• Fill any cracks and openings with spray foam or silicone sealant.

  • Place rodent repellent throughout the interior. Mothballs and peppermint spray are also effective options.

  • Eliminate rodent nesting materials. This includes paper and paper products (e.g., paper towels, toilet paper), cardboard, and clothing.

  • Don’t forget non-food items. Besides edible food, remove flavored and sweetened contents like toothpaste or sugar packets that are tasty to bugs and rodents.

Step #3: Remove All Water and Use Antifreeze

Like your home plumbing, you want to protect water lines from costly repairs resulting from frozen pipes. Lucky for you, there are several brands of antifreeze designed specifically for winterizing your RV. Before you can add it, you need to remove all freshwater and wastewater from tanks and lines: 

  • Empty all water tanks, checking the shower drain, toilet, or water heater for accumulation. 

  • Pump out remaining water by attaching an RV blowout plug, opening all faucets and drains, and then pumping compressed air to clear all water lines. Here’s a great guide for winterizing your RV’s water system.

  • Add an RV-specific antifreeze mixture. If using an existing water pump to circulate, you’ll need to use a bypass kit to keep antifreeze out of the freshwater tank and water heater. 

Fuel gauge showing full tank.Step #4: Fill and Stabilize Your Fuel Tank

Gasoline breaks down over time, and you don't want to run stale fuel through your engine next time you start up your RV. Leaving the tank empty leaves room for condensation damage, so you want to make sure to fill your gas tank to almost full:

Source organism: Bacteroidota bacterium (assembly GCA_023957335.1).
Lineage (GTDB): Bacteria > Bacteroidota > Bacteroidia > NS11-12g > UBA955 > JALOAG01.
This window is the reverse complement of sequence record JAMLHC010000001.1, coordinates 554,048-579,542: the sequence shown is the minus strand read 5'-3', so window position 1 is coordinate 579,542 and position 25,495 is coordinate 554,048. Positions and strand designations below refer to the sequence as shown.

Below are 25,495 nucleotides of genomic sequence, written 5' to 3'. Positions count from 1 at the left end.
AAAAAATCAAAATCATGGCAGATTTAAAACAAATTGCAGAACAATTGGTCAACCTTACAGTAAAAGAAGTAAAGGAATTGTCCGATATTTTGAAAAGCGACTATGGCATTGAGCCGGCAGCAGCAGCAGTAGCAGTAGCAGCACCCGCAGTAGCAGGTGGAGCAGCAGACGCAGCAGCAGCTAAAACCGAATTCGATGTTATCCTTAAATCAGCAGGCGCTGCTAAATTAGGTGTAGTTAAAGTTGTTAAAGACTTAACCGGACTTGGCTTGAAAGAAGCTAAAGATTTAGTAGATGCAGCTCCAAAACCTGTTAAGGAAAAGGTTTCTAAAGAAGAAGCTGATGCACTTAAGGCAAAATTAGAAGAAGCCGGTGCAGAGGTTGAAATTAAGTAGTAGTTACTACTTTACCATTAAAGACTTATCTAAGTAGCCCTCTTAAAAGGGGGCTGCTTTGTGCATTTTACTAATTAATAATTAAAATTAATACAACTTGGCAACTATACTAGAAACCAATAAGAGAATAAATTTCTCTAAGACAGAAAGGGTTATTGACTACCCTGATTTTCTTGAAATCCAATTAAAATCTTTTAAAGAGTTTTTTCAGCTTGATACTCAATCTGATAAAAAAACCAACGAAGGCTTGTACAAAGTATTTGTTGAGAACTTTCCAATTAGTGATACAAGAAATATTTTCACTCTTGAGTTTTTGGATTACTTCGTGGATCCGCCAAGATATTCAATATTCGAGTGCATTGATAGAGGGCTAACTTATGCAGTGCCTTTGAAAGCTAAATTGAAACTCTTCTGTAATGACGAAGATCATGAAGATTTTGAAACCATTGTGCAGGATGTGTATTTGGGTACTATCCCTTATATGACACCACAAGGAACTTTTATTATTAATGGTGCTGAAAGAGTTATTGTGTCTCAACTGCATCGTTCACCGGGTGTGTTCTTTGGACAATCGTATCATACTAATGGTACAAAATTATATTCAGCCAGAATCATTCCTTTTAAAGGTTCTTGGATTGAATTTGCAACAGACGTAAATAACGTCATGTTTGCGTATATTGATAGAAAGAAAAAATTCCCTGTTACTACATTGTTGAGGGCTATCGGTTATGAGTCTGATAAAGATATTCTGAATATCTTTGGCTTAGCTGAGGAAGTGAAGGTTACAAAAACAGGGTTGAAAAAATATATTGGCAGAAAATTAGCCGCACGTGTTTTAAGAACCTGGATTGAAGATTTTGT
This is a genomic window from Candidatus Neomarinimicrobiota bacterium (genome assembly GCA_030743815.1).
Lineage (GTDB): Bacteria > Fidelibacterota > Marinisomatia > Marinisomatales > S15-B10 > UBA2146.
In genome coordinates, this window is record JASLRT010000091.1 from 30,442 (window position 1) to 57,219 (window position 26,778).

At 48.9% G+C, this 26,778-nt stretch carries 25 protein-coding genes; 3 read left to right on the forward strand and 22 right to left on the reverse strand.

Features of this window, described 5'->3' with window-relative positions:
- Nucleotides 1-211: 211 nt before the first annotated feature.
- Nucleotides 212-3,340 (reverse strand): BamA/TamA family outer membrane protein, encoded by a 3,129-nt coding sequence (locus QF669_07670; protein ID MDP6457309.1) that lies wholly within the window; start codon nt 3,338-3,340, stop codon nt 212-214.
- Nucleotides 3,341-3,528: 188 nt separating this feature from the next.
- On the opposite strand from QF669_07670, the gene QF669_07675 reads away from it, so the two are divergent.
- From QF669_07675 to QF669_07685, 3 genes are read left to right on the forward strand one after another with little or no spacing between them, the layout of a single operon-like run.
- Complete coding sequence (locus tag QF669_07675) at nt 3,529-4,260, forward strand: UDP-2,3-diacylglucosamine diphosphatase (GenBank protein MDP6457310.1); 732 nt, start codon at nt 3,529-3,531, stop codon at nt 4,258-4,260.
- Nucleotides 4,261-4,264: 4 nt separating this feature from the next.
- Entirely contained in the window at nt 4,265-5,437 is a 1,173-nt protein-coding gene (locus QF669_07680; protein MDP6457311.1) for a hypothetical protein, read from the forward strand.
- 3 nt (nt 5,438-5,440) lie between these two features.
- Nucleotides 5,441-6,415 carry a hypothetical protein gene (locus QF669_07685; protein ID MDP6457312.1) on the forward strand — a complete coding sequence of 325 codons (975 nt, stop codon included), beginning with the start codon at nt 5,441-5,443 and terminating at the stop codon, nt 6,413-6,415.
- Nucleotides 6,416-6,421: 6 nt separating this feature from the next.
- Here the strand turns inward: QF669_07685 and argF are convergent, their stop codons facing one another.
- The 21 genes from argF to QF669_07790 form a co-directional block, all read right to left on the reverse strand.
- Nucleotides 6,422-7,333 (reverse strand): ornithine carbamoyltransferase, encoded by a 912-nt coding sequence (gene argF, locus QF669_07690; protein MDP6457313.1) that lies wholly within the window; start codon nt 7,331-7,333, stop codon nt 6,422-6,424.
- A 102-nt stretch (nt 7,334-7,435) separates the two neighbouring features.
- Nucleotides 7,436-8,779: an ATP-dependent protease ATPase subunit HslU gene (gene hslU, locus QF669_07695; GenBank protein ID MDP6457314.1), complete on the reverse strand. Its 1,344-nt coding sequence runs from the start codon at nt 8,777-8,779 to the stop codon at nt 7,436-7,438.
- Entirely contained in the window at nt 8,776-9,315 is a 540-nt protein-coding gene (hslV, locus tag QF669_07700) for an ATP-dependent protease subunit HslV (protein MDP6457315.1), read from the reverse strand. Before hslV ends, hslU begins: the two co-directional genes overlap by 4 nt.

• Add fuel stabilizer to an almost full tank of gas and run the engine long enough for the stabilizer to disperse through the entire fuel system.

  • Get oil change service and top off fluids like antifreeze, plus power steering, brake, and windshield fluids.

Step #5: Disconnect BatteriesMan disconnecting something behind panel on exterior of RV.

Winter temperatures are bad for RV batteries. Add to that those months of not charging while it continues to drain, and you will return to a battery that needs replacement. To prevent this:

  • Remove the battery from your RV.

  • Check the water levels and fill it up if needed (wear eye protection and safety gloves).

  • Fully charge the battery. 

  • Store the battery in a warm, indoor location like a cellar. Don’t rest the battery directly on the floor. Use cardboard or other material as a mat.

  • Attach a battery maintainer to keep it charged during storage. Some sources say not to let it fall below an 80% charge.

  • Check your battery monthly to make sure it is fully charged.

Man using jack to lift RV.Step #6: Protect the Tires

Tires like to be in motion and stay out of extreme heat and cold. When parking your RV for a long while, you want to prevent flat spots on your tires by using a jack at each axle, or inflating to the recommended pounds per square inch (PSI) and rotating periodically. If not correctly maintained, tires could need replacing after storage, or worse, result in a blowout the next time you drive your RV:

  • Use properly fitted tire covers to protect from UV rays.